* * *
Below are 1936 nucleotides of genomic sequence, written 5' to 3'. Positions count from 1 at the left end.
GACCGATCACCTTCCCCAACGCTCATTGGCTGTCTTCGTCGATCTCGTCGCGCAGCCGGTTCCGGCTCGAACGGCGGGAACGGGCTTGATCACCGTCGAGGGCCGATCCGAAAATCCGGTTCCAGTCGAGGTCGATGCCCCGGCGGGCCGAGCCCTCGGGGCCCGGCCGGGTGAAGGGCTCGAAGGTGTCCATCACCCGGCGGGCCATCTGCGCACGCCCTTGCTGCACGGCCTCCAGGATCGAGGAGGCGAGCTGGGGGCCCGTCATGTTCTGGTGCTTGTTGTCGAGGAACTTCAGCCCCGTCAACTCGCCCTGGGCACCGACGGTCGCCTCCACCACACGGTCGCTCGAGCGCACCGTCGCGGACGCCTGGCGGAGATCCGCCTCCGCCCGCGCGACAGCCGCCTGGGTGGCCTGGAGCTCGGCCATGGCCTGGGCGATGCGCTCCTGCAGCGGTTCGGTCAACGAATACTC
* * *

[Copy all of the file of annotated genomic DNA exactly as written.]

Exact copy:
Below are 1936 nucleotides of genomic sequence, written 5' to 3'. Positions count from 1 at the left end.
GACCGATCACCTTCCCCAACGCTCATTGGCTGTCTTCGTCGATCTCGTCGCGCAGCCGGTTCCGGCTCGAACGGCGGGAACGGGCTTGATCACCGTCGAGGGCCGATCCGAAAATCCGGTTCCAGTCGAGGTCGATGCCCCGGCGGGCCGAGCCCTCGGGGCCCGGCCGGGTGAAGGGCTCGAAGGTGTCCATCACCCGGCGGGCCATCTGCGCACGCCCTTGCTGCACGGCCTCCAGGATCGAGGAGGCGAGCTGGGGGCCCGTCATGTTCTGGTGCTTGTTGTCGAGGAACTTCAGCCCCGTCAACTCGCCCTGGGCACCGACGGTCGCCTCCACCACACGGTCGCTCGAGCGCACCGTCGCGGACGCCTGGCGGAGATCCGCCTCCGCCCGCGCGACAGCCGCCTGGGTGGCCTGGAGCTCGGCCATGGCCTGGGCGATGCGCTCCTGCAGCGGTTCGGTCAACGAATACTC